The scholarship of the Hiltons was questioned by David Johnson and Richard Jones more than twenty years ago in a letter published in the April 1985 Sunstone.
I am somewhat skeptical about the conclusion that Nephi made converts while journeying in the wilderness. It appears to me that the Lord took great pains to keep the journey of Lehi’s family secret. One of the apparent reasons he commanded Laban’s murder was to maintain secrecy. Zoram was brought along rather than left behind, seemingly for the same reason. (In fact, I think I see an unspoken threat behind Nephi’s promise to Zoram: he says, in essence, “IF you come with us, we won’t kill you.” Hmm.) The Lord didn’t allow Lehi’s family to have fires for a time, aparently because they would create smoke and attract attention. They traveled through the less-populated areas and seem to have stayed away from people as much as possible.
With this in mind, it looks to me like D&C 33:7-9 is more reasonably interpreted in the first way Bookslinger suggests–that when the Lord had something for Nephi to say to his brothers, the Lord filled Nephi’s mouth.
The material presented here nevertheless supports the idea that there were names such as Naffi and Lihy in the ancient near east. That is at least some support for the Book of Mormon, just as the occurrence of the name Alma in the Dead Sea Scrolls.
I, too, find the given interpretation of D&C 33 to be HIGHLY questionable, for the reasons already given.
Yet the mere presence of Lehi’s tribal name which follows his proposed route (again, I’m making some assumptions that the frankincense route was the route he took) would indicate that he gained some followers.
The argument that the Lord sought secrecy demands more of a stretch than this argument, as we have no way of knowing the Lord’s motives in ordering Nephi to kill Laban, other than what is stated in the BOM (to get the brass plates). The Lord’s purposes seem pretty straight-forward here. Furthermore, while Zoram’s case would indicate a certain element of secrecy, that would only be due to his obvious connection to Jerusalem’s elite. Once they left Jerusalem and had gone into the central Arabia, they were far enough removed from Jerusalem to not worry about their safety. Even if a trader carried word back to Jerusalem, 500 miles is a long way to go chasing after some religious fanatics.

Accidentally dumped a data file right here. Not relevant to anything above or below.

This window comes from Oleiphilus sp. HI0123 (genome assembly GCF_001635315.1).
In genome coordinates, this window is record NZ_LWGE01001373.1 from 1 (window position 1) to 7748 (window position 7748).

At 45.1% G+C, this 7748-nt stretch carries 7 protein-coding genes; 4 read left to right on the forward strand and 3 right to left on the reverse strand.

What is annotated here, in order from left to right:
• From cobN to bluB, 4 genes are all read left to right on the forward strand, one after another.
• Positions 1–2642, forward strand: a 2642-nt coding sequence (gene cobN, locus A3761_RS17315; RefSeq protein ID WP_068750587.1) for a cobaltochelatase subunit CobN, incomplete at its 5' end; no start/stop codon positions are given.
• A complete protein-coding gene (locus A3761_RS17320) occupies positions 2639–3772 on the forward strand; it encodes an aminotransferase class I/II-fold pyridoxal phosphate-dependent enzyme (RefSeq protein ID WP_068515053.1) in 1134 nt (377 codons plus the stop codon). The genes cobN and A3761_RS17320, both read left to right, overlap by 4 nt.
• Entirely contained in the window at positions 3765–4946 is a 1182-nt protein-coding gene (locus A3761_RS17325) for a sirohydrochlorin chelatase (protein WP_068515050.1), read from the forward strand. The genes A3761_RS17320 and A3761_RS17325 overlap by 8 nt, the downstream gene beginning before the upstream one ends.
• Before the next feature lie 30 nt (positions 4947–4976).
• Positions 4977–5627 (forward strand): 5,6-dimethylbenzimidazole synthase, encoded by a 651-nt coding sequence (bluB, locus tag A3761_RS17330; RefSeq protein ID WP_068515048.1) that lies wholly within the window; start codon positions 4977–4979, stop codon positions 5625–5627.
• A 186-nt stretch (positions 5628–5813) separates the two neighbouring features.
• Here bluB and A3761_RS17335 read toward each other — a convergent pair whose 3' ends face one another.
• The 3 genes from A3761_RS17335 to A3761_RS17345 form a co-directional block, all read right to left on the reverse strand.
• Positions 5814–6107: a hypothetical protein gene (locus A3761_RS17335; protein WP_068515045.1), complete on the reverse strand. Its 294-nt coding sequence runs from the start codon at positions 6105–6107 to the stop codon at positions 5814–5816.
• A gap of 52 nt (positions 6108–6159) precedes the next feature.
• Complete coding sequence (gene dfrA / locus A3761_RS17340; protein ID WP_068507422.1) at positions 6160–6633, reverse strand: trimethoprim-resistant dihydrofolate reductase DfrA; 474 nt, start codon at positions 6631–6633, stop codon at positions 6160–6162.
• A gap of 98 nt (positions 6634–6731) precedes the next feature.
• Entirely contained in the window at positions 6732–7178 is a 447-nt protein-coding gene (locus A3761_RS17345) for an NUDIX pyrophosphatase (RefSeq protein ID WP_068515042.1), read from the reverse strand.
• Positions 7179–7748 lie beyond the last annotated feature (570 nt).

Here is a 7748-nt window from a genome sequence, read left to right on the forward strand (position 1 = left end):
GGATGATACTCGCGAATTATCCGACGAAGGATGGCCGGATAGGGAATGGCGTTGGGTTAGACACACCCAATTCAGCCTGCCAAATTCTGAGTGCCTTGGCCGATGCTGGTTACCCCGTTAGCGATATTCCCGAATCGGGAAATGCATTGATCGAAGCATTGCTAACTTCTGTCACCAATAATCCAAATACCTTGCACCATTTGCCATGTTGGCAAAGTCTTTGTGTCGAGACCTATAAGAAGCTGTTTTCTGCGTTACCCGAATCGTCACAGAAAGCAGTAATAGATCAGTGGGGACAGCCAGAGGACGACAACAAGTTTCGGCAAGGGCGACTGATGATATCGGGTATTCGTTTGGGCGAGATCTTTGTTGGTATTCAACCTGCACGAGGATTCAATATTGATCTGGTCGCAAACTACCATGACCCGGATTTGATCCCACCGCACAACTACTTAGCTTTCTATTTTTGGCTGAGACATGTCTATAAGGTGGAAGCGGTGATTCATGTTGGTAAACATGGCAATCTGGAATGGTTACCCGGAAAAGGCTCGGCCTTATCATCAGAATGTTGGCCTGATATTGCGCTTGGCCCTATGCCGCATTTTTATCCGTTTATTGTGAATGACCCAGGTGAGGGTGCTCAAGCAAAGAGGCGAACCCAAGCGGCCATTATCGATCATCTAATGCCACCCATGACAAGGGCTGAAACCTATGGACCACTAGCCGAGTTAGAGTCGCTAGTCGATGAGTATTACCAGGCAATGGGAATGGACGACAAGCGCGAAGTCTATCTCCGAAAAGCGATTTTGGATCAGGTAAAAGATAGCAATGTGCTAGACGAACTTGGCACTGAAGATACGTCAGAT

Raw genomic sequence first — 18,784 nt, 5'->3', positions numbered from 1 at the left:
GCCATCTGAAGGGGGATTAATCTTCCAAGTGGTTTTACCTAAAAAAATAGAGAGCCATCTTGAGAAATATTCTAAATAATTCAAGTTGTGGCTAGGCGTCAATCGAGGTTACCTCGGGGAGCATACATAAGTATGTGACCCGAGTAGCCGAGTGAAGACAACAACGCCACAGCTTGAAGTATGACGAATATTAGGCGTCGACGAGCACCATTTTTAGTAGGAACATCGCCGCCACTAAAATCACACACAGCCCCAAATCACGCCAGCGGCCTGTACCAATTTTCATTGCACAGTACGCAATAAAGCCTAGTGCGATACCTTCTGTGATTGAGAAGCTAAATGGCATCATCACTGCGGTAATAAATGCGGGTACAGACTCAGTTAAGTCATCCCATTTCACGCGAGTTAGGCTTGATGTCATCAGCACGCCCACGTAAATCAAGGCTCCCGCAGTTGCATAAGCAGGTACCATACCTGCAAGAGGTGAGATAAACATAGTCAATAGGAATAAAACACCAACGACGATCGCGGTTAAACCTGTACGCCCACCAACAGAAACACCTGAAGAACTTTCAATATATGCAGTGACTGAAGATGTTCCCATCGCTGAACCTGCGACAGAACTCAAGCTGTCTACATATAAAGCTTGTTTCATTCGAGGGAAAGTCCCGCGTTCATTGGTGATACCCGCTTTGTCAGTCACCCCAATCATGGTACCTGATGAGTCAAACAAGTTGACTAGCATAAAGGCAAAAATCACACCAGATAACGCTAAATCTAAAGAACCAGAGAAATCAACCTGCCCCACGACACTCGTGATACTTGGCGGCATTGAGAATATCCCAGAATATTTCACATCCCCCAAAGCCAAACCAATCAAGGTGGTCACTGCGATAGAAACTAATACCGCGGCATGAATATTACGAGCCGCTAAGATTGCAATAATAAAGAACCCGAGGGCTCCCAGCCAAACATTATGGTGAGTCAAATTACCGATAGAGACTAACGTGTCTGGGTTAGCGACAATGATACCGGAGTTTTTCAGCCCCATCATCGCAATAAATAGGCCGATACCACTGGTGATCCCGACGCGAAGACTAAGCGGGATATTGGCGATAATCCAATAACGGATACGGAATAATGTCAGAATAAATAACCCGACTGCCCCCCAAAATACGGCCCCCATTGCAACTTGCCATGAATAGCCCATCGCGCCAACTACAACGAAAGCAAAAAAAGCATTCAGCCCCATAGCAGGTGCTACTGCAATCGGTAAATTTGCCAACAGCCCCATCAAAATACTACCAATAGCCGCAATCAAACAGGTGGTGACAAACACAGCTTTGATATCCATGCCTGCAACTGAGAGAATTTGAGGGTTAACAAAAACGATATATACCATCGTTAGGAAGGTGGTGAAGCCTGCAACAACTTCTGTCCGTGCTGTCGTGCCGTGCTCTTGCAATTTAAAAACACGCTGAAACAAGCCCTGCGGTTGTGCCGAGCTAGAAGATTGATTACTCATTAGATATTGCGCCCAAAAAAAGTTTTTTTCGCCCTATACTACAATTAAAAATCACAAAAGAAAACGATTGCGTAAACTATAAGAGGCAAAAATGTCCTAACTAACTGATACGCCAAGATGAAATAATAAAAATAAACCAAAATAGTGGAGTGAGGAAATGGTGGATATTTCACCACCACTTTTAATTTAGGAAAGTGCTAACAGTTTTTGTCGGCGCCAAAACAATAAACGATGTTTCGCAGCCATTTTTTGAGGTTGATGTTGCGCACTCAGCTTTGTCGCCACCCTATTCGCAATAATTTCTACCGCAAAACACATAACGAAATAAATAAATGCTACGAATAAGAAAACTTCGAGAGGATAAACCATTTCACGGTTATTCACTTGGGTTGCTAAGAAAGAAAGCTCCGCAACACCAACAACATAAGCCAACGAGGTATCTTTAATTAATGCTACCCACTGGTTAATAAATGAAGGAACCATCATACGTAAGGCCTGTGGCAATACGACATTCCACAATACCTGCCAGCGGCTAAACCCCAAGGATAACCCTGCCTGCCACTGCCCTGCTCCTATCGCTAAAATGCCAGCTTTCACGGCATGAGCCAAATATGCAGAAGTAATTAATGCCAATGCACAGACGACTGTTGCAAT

Lehi said that the brass plates would go unto every nation. Would not Nephi have wanted to do everything he could to bring that about?
The key to Potter’s reading is in the phrase “who journeyed from Jerusalem in the wilderness.” The context SUGGESTS that Nephi’s journeying has a direct link to missionary work (otherwise, why would the Lord have included such a seemingly meaningless phrase of geography).
Certainly, Potter’s reading is but an hypothesis. The presence of Lehite names would suggest individuals had connected themselves to Lehi’s family (assuming Potter’s reading of the inscriptions is correct–I’m not an Arabist; I don’t know). However, I believe, as ltbugaf has stated, that the real point here isn’t about converts; it’s about linguistics. The fact that Lehi’s family names appear in Arabia is remarkable in and of itself.
The context of that passage from the Doctrine and Covenants is still about missionary work even if there was no preaching to the inhabitants of Arabia by Nephi. Was not Nephi a missionary to Lamen and Lemule?
While it is an interesting connection, it is by no means definative.
Wouldn’t parallelism between verse 8 and 9 suggest Nephi was laden with sheaves upon his back, because the Lord was with him? The parallelism in the first part of each verse at “Open your mouths” implying a parallelism in the second part. Laman and Lemuel would not qualify as a sheaf here.